Former Yankees shortstop talks about experience in island nation
By Joe Trezza
The historic exhibition contest between the Rays and the Cuban national team wasn't just the first Major League Baseball game in Cuba in 17 years. Apparently, it was also Derek Jeter's first game in the stands, period.
"This is the first time I've watched a game from the stands," the former Yankees shortstop told ESPN in an interview during the Rays' 4-1 win at Estadio Latinoamericano in Havana. "I've been back to Yankee Stadium a few times when they retired my teammates' numbers, but I haven't actually sat down and watched a game. It's kind of fun to do it in person."
On hand at the suggestion of his former manager and MLB's current executive vice president for baseball operations, Joe Torre, Jeter traveled to Cuba as part of a party that included Commissioner Rob Manfred, Hall of Famer Dave Winfield, Jose Cardenal and Luis Tiant.
Over the course of the first few innings, Jeter engaged in several short conversations with President Barack Obama. Obama called for the lifting of the Cuban trade embargo during his visit to the island -- the first by a sitting U.S. President since 1928.
Dressed casually in a T-shirt, jeans and aviator sunglasses, Jeter was asked about the ubiquity of Yankees attire in the attended crowd of more than 55,000. The Yanks' storied history makes them baseball's most recognizable team throughout the world. The same is true for Cuba, the home of several extremely popular players who have played in pinstripes. Aroldis Chapman, who defected in 2009, should clamp down the back of the Yankees' bullpen for most of 2016.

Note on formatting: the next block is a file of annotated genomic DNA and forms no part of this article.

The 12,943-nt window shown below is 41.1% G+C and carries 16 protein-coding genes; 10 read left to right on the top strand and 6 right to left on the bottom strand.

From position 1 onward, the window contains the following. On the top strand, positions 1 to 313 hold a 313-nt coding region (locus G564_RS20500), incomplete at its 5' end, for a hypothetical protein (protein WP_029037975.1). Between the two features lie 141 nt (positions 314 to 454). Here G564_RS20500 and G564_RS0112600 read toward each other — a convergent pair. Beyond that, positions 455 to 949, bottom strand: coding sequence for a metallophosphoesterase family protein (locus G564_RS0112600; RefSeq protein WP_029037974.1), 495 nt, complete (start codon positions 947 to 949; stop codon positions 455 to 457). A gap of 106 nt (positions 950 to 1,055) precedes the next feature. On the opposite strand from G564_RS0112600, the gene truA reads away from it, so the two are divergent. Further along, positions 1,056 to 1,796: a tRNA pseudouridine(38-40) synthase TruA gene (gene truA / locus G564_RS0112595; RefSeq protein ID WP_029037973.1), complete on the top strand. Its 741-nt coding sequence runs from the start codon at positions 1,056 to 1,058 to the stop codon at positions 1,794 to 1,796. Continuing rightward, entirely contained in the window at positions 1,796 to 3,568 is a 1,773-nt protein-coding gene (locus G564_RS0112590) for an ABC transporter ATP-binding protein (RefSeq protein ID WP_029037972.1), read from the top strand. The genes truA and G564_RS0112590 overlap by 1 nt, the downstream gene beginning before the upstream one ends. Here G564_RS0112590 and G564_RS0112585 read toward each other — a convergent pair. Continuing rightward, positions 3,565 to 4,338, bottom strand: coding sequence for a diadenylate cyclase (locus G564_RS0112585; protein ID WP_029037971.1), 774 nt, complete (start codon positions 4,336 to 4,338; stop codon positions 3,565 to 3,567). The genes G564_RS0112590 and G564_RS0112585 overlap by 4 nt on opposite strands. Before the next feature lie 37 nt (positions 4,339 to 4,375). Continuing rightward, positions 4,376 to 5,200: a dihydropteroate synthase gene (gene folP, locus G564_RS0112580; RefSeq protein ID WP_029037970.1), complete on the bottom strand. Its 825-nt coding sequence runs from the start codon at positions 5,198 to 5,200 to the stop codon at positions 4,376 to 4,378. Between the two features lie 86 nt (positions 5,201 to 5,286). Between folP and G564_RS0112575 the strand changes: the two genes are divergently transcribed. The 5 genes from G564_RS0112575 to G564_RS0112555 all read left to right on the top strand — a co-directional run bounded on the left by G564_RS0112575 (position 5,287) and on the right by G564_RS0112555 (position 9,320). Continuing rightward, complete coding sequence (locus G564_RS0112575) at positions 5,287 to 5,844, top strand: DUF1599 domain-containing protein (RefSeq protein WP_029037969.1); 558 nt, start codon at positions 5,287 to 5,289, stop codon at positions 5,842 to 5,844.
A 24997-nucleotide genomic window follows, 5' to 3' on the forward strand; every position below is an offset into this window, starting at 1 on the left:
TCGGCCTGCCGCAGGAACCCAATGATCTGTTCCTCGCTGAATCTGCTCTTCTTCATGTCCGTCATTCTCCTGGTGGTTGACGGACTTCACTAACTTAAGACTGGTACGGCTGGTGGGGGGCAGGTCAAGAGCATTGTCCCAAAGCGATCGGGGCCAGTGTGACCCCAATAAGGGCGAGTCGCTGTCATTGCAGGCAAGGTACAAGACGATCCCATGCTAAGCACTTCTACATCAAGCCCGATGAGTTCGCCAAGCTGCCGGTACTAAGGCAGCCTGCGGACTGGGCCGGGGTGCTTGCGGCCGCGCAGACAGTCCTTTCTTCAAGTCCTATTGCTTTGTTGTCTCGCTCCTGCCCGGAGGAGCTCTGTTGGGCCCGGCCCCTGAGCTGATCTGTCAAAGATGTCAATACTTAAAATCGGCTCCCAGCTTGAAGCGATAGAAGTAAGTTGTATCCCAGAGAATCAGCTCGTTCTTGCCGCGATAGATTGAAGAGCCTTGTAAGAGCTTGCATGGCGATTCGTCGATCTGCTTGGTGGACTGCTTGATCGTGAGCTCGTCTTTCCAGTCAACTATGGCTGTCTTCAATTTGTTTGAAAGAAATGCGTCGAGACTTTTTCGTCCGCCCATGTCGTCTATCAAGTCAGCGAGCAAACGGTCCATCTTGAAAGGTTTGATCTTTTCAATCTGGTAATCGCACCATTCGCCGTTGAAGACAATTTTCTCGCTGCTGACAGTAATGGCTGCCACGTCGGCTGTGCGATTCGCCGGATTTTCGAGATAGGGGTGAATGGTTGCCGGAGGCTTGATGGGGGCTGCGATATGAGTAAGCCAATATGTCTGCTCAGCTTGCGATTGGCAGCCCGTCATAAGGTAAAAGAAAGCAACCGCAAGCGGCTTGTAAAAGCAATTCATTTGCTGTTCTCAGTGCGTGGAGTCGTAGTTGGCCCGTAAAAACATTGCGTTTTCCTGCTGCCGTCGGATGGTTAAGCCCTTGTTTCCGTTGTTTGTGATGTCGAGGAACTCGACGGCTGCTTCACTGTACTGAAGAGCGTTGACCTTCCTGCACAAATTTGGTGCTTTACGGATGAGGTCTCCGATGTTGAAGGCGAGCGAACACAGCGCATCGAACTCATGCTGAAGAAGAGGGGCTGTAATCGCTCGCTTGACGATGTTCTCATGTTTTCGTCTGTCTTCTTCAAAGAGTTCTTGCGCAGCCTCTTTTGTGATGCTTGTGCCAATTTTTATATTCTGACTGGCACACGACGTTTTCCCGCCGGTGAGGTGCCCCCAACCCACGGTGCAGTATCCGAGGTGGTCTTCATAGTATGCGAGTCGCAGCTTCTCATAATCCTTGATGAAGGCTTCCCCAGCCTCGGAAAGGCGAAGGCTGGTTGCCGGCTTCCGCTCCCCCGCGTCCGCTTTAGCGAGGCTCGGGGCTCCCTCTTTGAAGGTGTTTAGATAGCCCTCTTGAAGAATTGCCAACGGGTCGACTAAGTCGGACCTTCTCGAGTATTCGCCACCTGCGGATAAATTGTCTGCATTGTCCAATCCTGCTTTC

"I don't want to say it's surprising," said Jeter, who was teammates with Orlando Hernandez and Jose Contreras. "Because we have a couple of the biggest Cuban stars come to play for us in New York, but the amount of Yankee things here is kind of eye-opening."
Jeter enjoyed a déjà vu moment when James Loney homered off Livan Moinelo to put Tampa Bay up 3-0 in the fourth inning. Loney is entering his fifth season in the American League East, a span that overlaps with Jeter's final three seasons with the Yankees.
"James used to kill us. So it's fun now to have an opportunity to watch him from the stands and I can actually pull for him," Jeter said. "I needed to be away from the game for a year, and I didn't watch too many games. Obviously I have a lot of friends who are still playing and I communicate with them. But in terms of sitting down and following the game, I haven't done It. I'm going to start doing it again, because I've always been very vocal about my next goal and desires to be part of an ownership group, so I have to start paying attention."
Shortly afterwards, Jeter turned back toward the field to continue building that new perspective.
Joe Trezza is a reporter for MLB.com. Follow him on Twitter at @joetrezz. This story was not subject to the approval of Major League Baseball or its clubs.